thermal driftThe closed cell foams on the perimeter systems use gasses other than air in the cells, known as “captive blowing agents,” these gasses increase the thermal resistance of the foam. However, the gasses leak out of the cells over time and are replaced by air thereby decreasing the R-value. This phenomenon is known as “thermal drift” and applies to all closed cell foams and is covered by ASTM C 1303 in the USA and CAN/ULC-S770 standards in Canada which calculate the loss of R-value over time. A foam starting at R7 will within a few months drop to R6 and CAN/ULC-S770 certification says that this foam should be considered around 5.5 to account for thermal drift over a 5 year period. So the truth is that while the closed cell foams are rated from R-5/inch to R-7/inch at the time of blowing they really should be rated between R-3.5/inch to R-5.5/inch to account for lost R-value over time! So while the pitch is that the hhigh-densityfoams are higher R-value within a 5 year period they are the same as open celled foam and after that are less!


Re-calculating the numbers to account for the loss in R-value over 5 years to give you a real picture of the average R value makes a massive difference.

Perimeter Insulation ~ R13.5 (RSI-2.83)

***Assumes R-value loss through thermal drift as outlined in Underwriters Laboratory of Canada standard CAN/ULC-S770***


@ -10C  8m2 X 50 / 2.83 =  141.34 Watts

@+10C  8m2 X 30 / 2.83 =  84.81 Watts

thermal spa

So when we take all the factors into account the reality is the full foam spa should perform more than twice as well as the best perimeter systems out there. And three to four times better than the worst ones!

This really is no surprise. There are no magic bullets folks just magic spin and marketing, there is a good reason why the full foam systems cost twice as much as the perimeter systems, the numbers say they will perform more than twice as well.


I guess there is no Santa Claus 🙁


Further reading for my fellow anoraks…


How Insulation Works


Insulation values: units of measurement and relationship between parameters


The Science of Spray Foams
Accelerated Aging Test Methods for Predicting the Long-Term Thermal Resistance of Closed-Cell Foam Insulation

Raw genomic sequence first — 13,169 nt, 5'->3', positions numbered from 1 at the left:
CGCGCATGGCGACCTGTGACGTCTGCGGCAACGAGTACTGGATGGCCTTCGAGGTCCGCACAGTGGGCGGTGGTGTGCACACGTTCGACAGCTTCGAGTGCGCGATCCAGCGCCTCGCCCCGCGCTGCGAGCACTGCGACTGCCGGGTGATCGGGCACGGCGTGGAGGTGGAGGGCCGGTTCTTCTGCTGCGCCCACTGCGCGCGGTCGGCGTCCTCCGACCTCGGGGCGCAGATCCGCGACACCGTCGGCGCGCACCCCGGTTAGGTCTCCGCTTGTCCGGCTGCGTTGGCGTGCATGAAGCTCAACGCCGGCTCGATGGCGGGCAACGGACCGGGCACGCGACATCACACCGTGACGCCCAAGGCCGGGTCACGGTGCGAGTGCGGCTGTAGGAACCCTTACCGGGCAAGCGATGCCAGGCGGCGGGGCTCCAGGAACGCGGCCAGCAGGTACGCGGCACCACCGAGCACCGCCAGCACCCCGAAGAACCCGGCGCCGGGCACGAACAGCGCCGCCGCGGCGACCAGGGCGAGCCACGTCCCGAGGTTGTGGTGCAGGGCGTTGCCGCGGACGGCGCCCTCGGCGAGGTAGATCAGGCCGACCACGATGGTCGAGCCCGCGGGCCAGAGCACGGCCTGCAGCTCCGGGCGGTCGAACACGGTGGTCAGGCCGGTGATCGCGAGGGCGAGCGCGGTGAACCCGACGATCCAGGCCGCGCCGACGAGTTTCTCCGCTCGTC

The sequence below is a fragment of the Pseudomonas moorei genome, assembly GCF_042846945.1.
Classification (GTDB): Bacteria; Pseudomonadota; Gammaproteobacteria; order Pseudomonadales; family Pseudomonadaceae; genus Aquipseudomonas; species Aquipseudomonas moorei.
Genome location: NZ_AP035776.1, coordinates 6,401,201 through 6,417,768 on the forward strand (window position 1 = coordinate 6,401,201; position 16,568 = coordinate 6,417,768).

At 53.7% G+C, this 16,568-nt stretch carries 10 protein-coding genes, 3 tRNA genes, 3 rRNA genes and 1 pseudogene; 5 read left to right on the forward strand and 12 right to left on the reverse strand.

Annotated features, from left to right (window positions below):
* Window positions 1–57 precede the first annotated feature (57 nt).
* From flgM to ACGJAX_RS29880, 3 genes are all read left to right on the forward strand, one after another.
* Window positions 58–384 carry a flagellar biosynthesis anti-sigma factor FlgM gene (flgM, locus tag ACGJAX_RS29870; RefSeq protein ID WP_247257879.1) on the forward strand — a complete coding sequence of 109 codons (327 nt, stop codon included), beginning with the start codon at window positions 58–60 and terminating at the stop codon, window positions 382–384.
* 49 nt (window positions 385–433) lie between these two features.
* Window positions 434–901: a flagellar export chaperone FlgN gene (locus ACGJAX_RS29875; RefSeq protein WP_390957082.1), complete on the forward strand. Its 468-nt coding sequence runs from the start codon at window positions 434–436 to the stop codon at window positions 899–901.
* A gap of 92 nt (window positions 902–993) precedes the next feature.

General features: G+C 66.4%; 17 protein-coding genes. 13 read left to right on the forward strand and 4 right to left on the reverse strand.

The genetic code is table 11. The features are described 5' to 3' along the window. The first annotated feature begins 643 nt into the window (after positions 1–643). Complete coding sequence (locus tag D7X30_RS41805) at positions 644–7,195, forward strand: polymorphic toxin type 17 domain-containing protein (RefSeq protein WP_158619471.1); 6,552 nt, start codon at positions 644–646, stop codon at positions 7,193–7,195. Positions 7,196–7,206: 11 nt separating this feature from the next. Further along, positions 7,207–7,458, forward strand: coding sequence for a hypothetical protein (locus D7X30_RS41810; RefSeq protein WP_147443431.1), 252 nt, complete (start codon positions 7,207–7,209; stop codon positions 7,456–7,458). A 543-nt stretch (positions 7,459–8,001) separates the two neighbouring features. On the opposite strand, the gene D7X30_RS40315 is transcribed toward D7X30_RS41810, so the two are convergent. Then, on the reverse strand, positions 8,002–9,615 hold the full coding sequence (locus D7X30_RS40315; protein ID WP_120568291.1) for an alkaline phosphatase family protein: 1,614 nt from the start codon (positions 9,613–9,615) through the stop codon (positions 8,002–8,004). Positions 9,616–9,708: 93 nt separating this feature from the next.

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I’m trying to identify the type of foam insulation Softub uses to wrap their pump motor assemblies. I have Hydorpack pump system that sprang a leak and the old insulation got wet, dry, wet and now is in tatters. Found and fixed the leak but need to replace the insulation foam. It appears to have been a gray, open cell type blanket wrapped around the motor but I haven’t found anybody on line that lists this a replacement part. I can’t be the only guy that needs to figure this out!

Hi Rich
Not sure why you would want to be insulting the pump, when its running it gets hot, and it needs to lose that heat. Have a look at your pump, I’m guessing it has a label on it, those labels are heat sensitive, so if it gets too hot the label will start to change colour, this is mainly information for the manufacturer, to help them collect data to plan warranties…

Softub pumps came with a foam insulation around the motor to hold in the heat to coils. I tried to send a picture but it just turned into code however you can clearly see it in this youtube vehicle at timeline 3:58 ( Looks exactly what is left of mine. It is a soft foam rubber, completely around the motor with another piece that fits over/around the intake pipe. Ironically I can not find replacement foam listed anywhere on the net. I suspect I could just use a foam rubber sheet if I knew the right material to us.

Hi Rich
Had a look at the video, sorry cant help with telling you what the material is. Still think its odd to insulate a pump.

Thanks Kevin, the mystery continues!


Hi Kevin, I know you guys are tired of talking about insulation but was hoping to hear your opinion on COAST SPAS. I don’t like I have seen you guys comment on COAST’s insulation. thanks

Sorry meant to say ” I don’t ‘think’ I have seen you guys comment”. Can you please elaborate on your Coast Spa’s insulation comment? Is it good? bad?

Hi Jeff
Yes, the insulation sysytem used by Coast is decent. But unless you already have it ordered, its going to be 2022, before you can get your hands on one.

thermal blankets…love them? hate them?

Hi Doug
If the thermal blanket is the only form of insulation for the Spa, then its not going to be great in terms of efficiency. You really want full foam if your in an area with cold winters.

I meant a thermal blanket in addition to a cover. I see some people use both..

Hi Dougie
The more insulation the better…

Agree with your calculations, but using your example above, even in the winter the cost difference is 30 cents a day (based on $0.20/kwh}… which is about a $100/year (and thats assuming winter climate year round). So depending how much extra full foam insulation costs, the return on investment may be a long time. I think thats why they say its a law of diminishing returns.

Hi there,

So what about the covers? Do the thicker covers add much value? My Artesian came with a 4” cover (I believe). Should I have paid to upgrade to the thicker cover? Is it worth it?

Hi Steve
If you’re in a very cold area, then a thicker insulation on the cover will offer a cost saving, but the difficult question is how long to recoup the investment in financial terms. Remember the life of a cover is only a few years too. We always advise to pull out the core of the cover from the sleeve. Then wrap it in plastic sheeting, and then double tape all the seams, and joints, this will extend the covers life by a couple of years for sure.